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Hundreds displaced in new South Africa floods

FILE - A man is assisted to climb off a truck that was washed off a road by flash floods...   -  
Copyright © africanews
TONY KARUMBA/AFP or licensors

South Africa

South Africa has again witnessed heavy weather on the east coast displacing hundreds of people, authorities announced on Sunday.

The country’s coastal city of Durban capital of KwaZulu-Natal (KZN) province is yet to recover from a deadly flood, which claimed the lives of at least 435 and left 54 people missing.

No casualties have so far been reported in the latest case, but there has been widespread destruction, mainly in the metropolitan area of Durban.

"As more information comes in, a disturbing picture emerges," KZN Chief Minister Sihle Zikalala told a news conference.

President Cyril Ramaphosa declared a state of national disaster for last month's floods which have been declared the worst disaster ever recorded in the country.

The worst natural disaster ever recorded in the country resulted in massive damage estimated at several hundred million euros.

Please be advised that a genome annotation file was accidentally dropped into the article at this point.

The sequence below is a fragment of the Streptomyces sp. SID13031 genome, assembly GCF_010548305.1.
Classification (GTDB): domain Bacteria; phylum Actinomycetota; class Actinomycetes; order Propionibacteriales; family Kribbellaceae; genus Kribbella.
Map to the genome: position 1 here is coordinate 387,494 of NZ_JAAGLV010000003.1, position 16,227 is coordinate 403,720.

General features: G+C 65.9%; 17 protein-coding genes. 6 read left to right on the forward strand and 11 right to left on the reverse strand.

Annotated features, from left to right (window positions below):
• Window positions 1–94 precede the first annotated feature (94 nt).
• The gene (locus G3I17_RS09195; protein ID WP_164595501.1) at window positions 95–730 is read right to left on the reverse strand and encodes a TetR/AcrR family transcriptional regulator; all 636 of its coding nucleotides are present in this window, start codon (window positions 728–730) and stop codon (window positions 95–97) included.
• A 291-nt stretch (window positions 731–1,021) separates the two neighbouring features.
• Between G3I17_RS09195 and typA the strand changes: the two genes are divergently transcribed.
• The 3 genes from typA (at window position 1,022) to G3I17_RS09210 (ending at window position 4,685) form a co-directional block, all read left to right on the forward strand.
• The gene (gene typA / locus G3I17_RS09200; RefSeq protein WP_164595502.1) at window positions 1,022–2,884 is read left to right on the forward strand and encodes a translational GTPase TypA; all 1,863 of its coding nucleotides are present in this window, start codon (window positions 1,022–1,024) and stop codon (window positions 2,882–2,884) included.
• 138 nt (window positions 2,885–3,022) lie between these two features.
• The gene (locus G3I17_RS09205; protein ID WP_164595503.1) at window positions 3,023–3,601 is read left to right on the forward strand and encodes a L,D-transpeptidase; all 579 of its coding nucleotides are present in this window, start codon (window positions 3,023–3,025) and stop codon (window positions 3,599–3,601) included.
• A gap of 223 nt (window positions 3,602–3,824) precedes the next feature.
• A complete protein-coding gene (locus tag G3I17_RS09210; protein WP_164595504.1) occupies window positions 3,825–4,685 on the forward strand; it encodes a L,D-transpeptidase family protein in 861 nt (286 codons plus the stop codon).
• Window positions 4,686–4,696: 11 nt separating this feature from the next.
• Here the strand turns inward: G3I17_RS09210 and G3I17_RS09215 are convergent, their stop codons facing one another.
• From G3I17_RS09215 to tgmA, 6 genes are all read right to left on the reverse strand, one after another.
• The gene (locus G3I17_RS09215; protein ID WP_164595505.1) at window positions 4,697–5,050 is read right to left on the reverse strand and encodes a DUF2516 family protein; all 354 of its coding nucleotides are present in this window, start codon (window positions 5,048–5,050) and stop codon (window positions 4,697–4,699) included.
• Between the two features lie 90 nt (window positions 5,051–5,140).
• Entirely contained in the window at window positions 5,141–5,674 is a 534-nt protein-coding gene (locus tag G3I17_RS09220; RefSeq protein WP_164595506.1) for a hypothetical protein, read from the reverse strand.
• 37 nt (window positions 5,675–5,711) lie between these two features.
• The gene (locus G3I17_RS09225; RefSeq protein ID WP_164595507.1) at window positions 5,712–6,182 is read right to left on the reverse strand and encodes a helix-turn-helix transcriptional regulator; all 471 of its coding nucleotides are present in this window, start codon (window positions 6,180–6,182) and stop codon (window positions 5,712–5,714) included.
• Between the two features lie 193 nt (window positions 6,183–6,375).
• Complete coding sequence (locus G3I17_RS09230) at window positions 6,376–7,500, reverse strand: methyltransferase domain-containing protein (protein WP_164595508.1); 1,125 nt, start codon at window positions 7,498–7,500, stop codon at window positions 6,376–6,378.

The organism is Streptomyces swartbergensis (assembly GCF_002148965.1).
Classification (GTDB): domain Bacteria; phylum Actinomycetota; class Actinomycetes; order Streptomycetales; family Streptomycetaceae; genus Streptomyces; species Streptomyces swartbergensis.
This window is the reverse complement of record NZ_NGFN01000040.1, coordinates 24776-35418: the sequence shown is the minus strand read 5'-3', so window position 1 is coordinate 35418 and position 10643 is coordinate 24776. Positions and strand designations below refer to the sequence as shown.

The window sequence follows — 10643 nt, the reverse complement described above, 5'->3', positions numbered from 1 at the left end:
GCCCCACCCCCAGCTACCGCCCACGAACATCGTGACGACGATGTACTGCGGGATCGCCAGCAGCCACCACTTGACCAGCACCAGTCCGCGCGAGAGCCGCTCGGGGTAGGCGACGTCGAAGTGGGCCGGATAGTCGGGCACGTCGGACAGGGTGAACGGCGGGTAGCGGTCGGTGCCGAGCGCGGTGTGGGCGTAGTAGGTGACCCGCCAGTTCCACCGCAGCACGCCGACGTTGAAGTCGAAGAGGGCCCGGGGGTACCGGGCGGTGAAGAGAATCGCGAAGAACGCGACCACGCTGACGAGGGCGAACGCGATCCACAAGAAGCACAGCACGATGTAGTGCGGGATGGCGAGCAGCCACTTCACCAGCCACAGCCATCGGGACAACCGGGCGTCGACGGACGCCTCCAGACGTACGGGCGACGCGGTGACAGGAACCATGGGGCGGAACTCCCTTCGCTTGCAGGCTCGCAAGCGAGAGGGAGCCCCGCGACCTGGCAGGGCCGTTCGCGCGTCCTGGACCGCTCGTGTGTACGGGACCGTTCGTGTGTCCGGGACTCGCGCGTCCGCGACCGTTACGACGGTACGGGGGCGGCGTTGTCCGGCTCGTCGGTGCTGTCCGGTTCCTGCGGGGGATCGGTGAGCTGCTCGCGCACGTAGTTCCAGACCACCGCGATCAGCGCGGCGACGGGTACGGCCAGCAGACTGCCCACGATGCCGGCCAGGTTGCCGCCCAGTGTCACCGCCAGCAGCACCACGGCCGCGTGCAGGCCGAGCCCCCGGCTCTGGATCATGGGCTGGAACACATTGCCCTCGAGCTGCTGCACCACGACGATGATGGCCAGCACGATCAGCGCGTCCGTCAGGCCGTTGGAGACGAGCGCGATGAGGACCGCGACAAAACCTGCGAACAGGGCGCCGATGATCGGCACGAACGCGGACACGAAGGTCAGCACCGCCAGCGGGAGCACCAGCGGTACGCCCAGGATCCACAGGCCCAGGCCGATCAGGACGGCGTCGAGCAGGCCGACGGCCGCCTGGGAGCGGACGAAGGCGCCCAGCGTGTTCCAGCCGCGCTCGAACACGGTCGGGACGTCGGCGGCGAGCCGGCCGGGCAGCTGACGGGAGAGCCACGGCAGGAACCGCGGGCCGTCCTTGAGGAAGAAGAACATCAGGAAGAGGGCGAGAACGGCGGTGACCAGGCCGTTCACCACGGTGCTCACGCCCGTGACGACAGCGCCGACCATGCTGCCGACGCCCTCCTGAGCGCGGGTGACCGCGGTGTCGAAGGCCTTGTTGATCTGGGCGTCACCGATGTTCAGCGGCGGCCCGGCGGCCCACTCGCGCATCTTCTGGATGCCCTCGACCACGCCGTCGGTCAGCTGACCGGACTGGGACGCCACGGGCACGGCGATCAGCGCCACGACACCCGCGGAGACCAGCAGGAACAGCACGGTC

Repairs were underway but the new floods have again affected infrastructure, with roads cut off, bridges and buildings damaged. "Some areas are inaccessible and have become islands," Zikalala said.

Near Umdloti beach, in the north of the city, parts of the road collapsed, leaving a gaping hole and cars dangling with one wheel in the air, an AFP reporter saw.

Kevin Govender, who lived in a nearby building, told AFP of water and mud rising up to the second floor: "The flooding started on Saturday afternoon. But the road collapsed and we couldn't get out" until help arrived on Sunday.

Nearly 250 people had been preventively evacuated during the night. These operations and rescues continued on Sunday, with rescue workers receiving an increasing number of calls. Some residents are without power.

Some 82 reception centres have been opened. Police, fire brigades and rescue teams are being mobilised. The army has been called in to assist.

Informal settlements in flood-prone areas near rivers, which were particularly affected in previous floods, have been placed under surveillance.

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